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Contextualization…it is all around us in Christianity.  And it all stems from those taking 1 Corinthians 9:22-23 totally out of context.

To the weak I became weak, that I might win the weak; I have become all things to all men, so that I may by all means save some.  I do all things for the sake of the gospel, so that I may become a fellow partaker of it.  1 Corinthians 9:22-23

Contextualizing is a  pragmatic approach to evangelism by thinking that if one becomes more like the world and culture, they will be able to win more to Jesus.  This is pragmatism at its best and where most “seeker-sensitive” approaches are founded upon.  It is strange that those who tout 1 Corinthians 9:22-23 never quote Paul’s writing back in chapter 1 and 2.

For Christ did not send me to baptize, but to preach the gospel, not in cleverness of speech, so that the cross of Christ would not be made void.  1 Corinthians 1:17

And when I came to you, brethren, I did not come with superiority of speech or wisdom, proclaiming to you the testimony of God.  For I determined to know nothing among you except Jesus Christ, and Him crucified.  1 Corinthians 2:1-2

If Paul was promoting contextualization in chapter 9, he would have argued like the Athenians with human reason, discussions, and debate.  But Paul understood that it was the power of the cross and God’s revealing of the truth through the Spirit that does the saving.  It is not being a rock-star pastor, wearing the coolest clothes, wearing black-rimmed (non-prescription) glasses, ripped jeans, having rock-concert “worship” at one’s church, having cross tattoos, making You-Tube videos, cursing from the pulpit, or holding church at a pub.

Our job is to preach the Gospel of Jesus Christ – the bad news and the good news.  The truth about God and about our sin and transgression against God’s Law, and the Good News of Jesus dying on the cross to atone for our sins, raising on the third day, and our response of repentance and faith to His kindness.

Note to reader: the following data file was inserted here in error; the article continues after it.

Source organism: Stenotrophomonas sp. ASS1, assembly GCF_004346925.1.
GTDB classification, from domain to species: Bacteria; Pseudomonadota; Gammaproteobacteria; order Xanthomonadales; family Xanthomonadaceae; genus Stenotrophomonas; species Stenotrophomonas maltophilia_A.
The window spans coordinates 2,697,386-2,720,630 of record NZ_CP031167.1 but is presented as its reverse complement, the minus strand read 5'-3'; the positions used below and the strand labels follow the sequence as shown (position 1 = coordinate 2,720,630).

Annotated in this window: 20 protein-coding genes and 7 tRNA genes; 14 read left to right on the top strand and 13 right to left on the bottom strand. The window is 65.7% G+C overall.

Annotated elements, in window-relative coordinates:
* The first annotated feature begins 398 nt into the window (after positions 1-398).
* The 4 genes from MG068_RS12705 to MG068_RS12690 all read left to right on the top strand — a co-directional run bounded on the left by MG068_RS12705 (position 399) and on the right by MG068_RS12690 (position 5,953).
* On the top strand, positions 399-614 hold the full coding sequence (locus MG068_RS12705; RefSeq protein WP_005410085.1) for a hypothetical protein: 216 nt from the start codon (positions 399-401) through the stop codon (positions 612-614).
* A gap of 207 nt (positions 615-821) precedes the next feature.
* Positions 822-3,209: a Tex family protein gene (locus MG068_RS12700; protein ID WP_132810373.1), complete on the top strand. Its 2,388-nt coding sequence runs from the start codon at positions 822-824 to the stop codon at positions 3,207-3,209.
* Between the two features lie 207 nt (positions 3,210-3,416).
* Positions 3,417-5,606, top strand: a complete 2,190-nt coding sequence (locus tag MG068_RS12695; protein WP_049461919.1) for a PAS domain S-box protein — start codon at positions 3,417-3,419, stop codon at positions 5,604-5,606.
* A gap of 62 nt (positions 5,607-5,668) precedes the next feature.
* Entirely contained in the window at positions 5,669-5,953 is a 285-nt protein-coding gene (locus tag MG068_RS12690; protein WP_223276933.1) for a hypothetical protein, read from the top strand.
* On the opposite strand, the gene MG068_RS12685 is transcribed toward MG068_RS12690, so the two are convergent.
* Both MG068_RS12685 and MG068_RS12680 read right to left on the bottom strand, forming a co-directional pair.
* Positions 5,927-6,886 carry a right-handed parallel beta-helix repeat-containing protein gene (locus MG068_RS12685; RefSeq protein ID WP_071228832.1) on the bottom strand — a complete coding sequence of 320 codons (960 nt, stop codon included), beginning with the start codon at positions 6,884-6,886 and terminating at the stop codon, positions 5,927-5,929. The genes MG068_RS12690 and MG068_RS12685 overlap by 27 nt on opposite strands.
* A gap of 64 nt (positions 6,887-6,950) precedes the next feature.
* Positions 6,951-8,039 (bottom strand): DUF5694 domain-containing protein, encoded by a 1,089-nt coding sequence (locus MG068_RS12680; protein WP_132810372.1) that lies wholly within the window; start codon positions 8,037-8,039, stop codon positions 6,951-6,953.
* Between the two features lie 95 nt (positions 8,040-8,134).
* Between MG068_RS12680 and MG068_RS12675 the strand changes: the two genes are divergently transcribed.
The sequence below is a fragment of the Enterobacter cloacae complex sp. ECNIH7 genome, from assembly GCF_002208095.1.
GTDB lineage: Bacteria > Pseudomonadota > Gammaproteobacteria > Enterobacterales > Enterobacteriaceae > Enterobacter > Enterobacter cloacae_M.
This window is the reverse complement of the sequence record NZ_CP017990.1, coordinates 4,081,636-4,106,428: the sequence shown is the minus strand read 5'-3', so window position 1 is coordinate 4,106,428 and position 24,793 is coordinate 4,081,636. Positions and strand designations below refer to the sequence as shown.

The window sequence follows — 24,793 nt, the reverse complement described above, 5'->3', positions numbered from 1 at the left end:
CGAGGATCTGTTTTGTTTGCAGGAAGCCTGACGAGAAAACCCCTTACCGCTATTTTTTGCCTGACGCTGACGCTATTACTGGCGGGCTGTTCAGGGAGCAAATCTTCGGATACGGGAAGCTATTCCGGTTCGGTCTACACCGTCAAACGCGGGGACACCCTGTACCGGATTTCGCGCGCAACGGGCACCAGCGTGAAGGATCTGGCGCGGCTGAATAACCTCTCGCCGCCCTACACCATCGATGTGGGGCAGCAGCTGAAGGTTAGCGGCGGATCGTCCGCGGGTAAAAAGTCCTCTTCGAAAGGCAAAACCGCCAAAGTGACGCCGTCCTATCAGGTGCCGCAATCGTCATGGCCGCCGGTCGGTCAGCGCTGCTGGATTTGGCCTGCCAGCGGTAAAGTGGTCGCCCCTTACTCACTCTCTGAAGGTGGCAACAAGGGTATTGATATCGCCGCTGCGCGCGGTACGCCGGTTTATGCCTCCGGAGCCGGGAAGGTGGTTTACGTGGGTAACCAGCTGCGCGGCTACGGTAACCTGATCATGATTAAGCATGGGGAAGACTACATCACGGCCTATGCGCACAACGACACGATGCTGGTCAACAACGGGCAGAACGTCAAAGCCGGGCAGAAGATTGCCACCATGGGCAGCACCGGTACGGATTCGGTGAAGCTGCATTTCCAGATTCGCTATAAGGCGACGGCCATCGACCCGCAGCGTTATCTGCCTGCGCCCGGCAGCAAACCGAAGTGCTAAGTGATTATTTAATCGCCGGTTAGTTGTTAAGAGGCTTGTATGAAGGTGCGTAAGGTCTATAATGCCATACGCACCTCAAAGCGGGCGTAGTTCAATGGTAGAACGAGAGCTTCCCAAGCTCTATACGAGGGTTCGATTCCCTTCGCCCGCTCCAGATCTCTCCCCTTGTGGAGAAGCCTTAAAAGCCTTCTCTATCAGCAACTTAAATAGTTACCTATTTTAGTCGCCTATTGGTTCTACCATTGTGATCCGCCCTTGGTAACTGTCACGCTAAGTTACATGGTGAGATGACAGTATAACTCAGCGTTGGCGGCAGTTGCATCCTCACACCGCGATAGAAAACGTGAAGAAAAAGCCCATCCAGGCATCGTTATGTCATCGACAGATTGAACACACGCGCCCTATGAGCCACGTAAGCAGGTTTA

What Paul is writing in 1 Corinthians 9 (in context with the entire book as well as Scripture) is from a man who understands that he must submit himself to God and give up his rights, privileges, and his life for those he is evangelizing.  It is about personal sacrifice not a free ticket to sin or become more like the culture.

John MacArthur took on this tough subject of Contextualization in 10 series of Blog entries.  Check it out here.

Also, Al Mohler has addressed Mark Driscoll and his example of contextualization in a great audio clip.  Check it out here.

John MacArthur ended with a plead for his church on a warning of contextualization.  It is my plead for the church today as well…

By all means we are to seek the salvation of the lost. We must be servants to all, deferential to every kind of person. For Jews we should become Jewish; for Gentiles we should be like Gentiles; for children we should be childlike; and so on for every facet of humanity. But the primary means of evangelism we dare not overlook: the straightforward, Christ-centered proclamation of the unadulterated Word of God. Those who trade the Word for amusements or gimmicks will find they have no effective means to reach people with the truth of Christ.

– John MacArthur, Grace Community Church

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